When deciding what type of connectivity your next project will use cellular tends to be considered an expensive alternative to WiFi or Bluetooth. This tutorial is meant to break that way of thinking and show how easy and inexpensive cellular could be with the right provider and tools.
Below is a list of components which could be picked up for between $12 to $19. All the components in this tutorial came from HackerBoxes #16. You can buy box 16 from Hacker Boxes’ store. They also wrote their own Instructables, found here. For cellular IoT connectivity, we’re using Hologram.io.
- Arduino UNO or equivalent
- SIM800L Cellular Breakout ( $7 via AliExpress)
- Hologram SIM (2 Free SIMs + Data w/promo HIGH5)
- Red LED
- Resistor and jumper wires
First, I work for Hologram on the Developer Relations team. As a Hologramer, I think they’re naturally awesome. As a developer, I think they’re awesome for another reason, what they offer is unlike anyone else.
- Kilobyte billing at $0.0006
- Each SIM provides worldwide coverage on over 180 networks
- In the States, Hologram leverages the networks of T-Mobile, AT&T, and Verizon.
- 2G, 3G, and 4G
- Lowest monthly network fee at $0.40 per month per SIM
- Self-serve device management dashboard where I can activate or pause my SIMs instantly
- Pretty handy data router that allows me to send my data to multiple SaaS and cloud providers
- and a bunch more
Step 1: Activate Your SIM
First thing’s first. Let’s activate our SIM and grab the device key which we’ll need for our sketch.
- Head over to Hologram’s dashboard (https://dashboard.hologram.io), log-in, then click the blue Activate SIM button in the top right corner.
- Fill out the activation form; it typically takes 1 minute for a SIM to be activated and register on the network.
- After activation, you’ll see the device list. Click on the newly created device.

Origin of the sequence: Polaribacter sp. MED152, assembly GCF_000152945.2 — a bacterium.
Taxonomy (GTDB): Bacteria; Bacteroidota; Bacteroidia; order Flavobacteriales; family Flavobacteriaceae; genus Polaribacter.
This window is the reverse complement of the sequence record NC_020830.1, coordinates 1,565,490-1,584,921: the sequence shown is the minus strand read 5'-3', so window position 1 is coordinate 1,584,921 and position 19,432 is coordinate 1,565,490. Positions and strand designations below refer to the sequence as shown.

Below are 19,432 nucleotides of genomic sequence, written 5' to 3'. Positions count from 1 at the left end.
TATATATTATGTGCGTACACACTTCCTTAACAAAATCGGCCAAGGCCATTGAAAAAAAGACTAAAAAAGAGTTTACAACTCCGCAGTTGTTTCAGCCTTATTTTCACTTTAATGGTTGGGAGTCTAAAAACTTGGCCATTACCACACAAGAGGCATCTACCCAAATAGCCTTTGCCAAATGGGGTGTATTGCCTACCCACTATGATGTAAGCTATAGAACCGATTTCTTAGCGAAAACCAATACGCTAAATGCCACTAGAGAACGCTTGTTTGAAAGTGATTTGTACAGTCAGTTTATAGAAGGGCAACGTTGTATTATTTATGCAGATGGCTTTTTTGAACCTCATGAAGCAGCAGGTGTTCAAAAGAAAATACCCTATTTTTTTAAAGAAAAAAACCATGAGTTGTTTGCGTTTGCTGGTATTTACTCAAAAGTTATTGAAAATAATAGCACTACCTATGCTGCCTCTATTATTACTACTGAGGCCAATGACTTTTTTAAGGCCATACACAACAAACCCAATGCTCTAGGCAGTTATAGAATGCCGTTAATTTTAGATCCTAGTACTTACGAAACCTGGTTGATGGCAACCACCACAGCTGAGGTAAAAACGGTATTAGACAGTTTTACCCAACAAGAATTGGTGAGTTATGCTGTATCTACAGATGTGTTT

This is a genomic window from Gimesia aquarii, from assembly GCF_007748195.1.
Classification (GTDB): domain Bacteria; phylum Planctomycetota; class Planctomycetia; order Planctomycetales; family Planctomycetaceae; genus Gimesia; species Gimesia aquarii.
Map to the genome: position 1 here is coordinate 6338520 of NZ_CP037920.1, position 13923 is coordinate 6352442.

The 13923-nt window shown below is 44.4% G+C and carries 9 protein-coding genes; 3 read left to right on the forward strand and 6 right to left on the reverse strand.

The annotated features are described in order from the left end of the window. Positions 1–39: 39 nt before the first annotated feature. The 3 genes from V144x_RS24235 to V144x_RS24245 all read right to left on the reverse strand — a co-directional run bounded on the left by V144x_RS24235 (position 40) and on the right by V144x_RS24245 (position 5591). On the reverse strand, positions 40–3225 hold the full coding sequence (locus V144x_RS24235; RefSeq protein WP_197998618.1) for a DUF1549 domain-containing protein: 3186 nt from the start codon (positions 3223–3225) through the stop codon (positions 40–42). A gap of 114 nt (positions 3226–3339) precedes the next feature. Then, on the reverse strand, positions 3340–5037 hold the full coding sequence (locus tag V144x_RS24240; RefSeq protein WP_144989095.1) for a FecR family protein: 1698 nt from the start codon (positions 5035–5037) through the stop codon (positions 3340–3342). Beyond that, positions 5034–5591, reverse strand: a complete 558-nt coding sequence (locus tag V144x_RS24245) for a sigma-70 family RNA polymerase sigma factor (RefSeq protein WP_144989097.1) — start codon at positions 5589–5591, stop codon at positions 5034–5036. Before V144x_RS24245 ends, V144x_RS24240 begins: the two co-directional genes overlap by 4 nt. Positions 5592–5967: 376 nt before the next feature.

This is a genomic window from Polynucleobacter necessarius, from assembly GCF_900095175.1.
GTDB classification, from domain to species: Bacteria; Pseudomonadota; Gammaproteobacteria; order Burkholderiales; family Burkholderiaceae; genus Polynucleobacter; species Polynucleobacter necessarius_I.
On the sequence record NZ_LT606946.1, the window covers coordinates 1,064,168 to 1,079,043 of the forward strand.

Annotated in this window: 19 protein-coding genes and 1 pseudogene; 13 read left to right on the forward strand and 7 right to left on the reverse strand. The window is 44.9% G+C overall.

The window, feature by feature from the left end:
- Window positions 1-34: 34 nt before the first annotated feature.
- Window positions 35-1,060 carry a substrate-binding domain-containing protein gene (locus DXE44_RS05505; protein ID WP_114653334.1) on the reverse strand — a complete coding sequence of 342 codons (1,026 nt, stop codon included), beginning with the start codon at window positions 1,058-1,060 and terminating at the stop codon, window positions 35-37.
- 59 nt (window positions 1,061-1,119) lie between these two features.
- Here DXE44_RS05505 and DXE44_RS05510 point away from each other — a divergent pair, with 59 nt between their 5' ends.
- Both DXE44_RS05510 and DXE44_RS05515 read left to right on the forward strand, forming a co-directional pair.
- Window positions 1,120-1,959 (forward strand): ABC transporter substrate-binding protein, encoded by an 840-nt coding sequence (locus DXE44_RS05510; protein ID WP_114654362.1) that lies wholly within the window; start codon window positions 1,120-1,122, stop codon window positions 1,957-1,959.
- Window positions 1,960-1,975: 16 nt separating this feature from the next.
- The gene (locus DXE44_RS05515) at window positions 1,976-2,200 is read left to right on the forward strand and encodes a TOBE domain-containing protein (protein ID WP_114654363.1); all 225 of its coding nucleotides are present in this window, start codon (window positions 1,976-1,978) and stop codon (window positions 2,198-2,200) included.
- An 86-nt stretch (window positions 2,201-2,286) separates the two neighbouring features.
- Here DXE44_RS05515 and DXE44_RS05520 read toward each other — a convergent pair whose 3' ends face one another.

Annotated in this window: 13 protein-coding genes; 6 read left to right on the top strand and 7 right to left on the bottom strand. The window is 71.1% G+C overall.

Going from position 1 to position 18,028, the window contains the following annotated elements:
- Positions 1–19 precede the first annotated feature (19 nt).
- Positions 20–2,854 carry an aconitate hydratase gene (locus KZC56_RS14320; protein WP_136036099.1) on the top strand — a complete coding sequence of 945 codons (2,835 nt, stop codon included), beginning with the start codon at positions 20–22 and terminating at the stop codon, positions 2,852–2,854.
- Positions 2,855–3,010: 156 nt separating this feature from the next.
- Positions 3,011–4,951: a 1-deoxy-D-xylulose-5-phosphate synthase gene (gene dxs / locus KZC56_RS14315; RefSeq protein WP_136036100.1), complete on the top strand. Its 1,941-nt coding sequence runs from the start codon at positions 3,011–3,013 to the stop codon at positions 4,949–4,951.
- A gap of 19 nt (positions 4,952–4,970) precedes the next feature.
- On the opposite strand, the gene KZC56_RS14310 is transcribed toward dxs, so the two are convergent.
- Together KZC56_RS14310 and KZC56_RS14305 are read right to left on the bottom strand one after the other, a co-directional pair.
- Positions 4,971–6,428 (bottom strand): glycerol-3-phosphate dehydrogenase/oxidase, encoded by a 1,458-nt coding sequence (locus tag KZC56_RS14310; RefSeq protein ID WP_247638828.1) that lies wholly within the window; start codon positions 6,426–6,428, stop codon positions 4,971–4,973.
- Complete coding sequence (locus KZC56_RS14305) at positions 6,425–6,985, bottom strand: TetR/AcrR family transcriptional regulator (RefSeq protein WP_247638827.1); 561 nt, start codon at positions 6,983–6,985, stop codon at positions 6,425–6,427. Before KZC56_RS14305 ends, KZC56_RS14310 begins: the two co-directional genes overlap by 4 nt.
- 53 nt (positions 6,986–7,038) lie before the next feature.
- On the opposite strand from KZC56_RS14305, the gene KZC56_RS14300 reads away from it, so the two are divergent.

- On the device page, go to Configuration then generate new Router Credentials.
- Generate and copy the eight digitdevice key. We’ll be using this key in our Arduino sketch.
Step 2: Wire-up Components
Attached are graphics showing how to wire up the SIM800 module along with a button and LED.
- IMPORTANT: Verify you insert the SIM correctly, see my images above.
- IMPORTANT: Make sure to attach the external antenna.
- D12 > Button
- D13 > LED
- D10 > SIM RST
- D8 > SIM_RXD
- D7 > SIM_TXD
- Connect all GND and 5V
Step 3: Arduino IDE Sketch
Next, we need to program our Arduino to control the cellular module, button and LED. Luckily Hologram has helper library specially made for the SIMCOM SIM800 and SIM900 family of modules. The helper library also has an example sketch of this tutorial. Let’s set it up.
- Download and install the Hologram SIMCOM helper library: github.com/hologram-io/hologram-SIMCOM
- Open the library’s ‘Blink’ example (see the second image above)
- In the sketch, all PINs should already be defined. All that’s left for you is to enter your 8-digit Cloud Device Key (you got this in step 1).
- Connect the Arduino to your computer and upload the sketch.
- Optional: Open the Serial Monitor to watch the cellular module initialize.
Hologram’s SIMCOM Helper Library makes it super easy to send and receive Data and SMS. I’d encourage you to check out its readme for a full list of functionality: github.com/hologram-io/hologram-SIMCOM#reference
Step 4: See Data, Send Data
OK, we have our Arduino wired up and working! But what is it doing?
If you read the sketch, you saw it was collecting stats each time the LED toggles. Every 2 minutes it sends those stats up to the Hologram cloud.
Back on the device page in Hologram’s Dashboard, click the tab labeled Data Logs (image 2). If you’ve toggled the LED a few times and its been 2 minutes, you should see a JSON object containing toggle stats.
Another cool thing the Hologram SIMCOM library allows is inbound messaging. Our sketch will toggle the LED if we send it a message with the string “LED”. Let’s do that. On the device page in the Hologram Dashboard, click the tab labeled Messaging (image 3). Send a TCP message containing the string “LED” to port 8888. In a few seconds, your LED should toggle!
Step 5: Keep on Hacking…
Now that you know the basics I’d encourage you to explore Hologram’s documentation.
Folks usually post data into the cloud because they want to send it somewhere for storage or analysis. Check out Hologram’s Data Router documentation on how you can pass data to IFTTT, Losant, and others cloud platforms.
Everything we did through Hologram’s Dashboard is possible through their public API too, including sending inbound messages to your devices from your servers and other IoT devices. Checkout Hologram’s REST API documentation or Node NPM package.
Source: Affordable Cellular IoT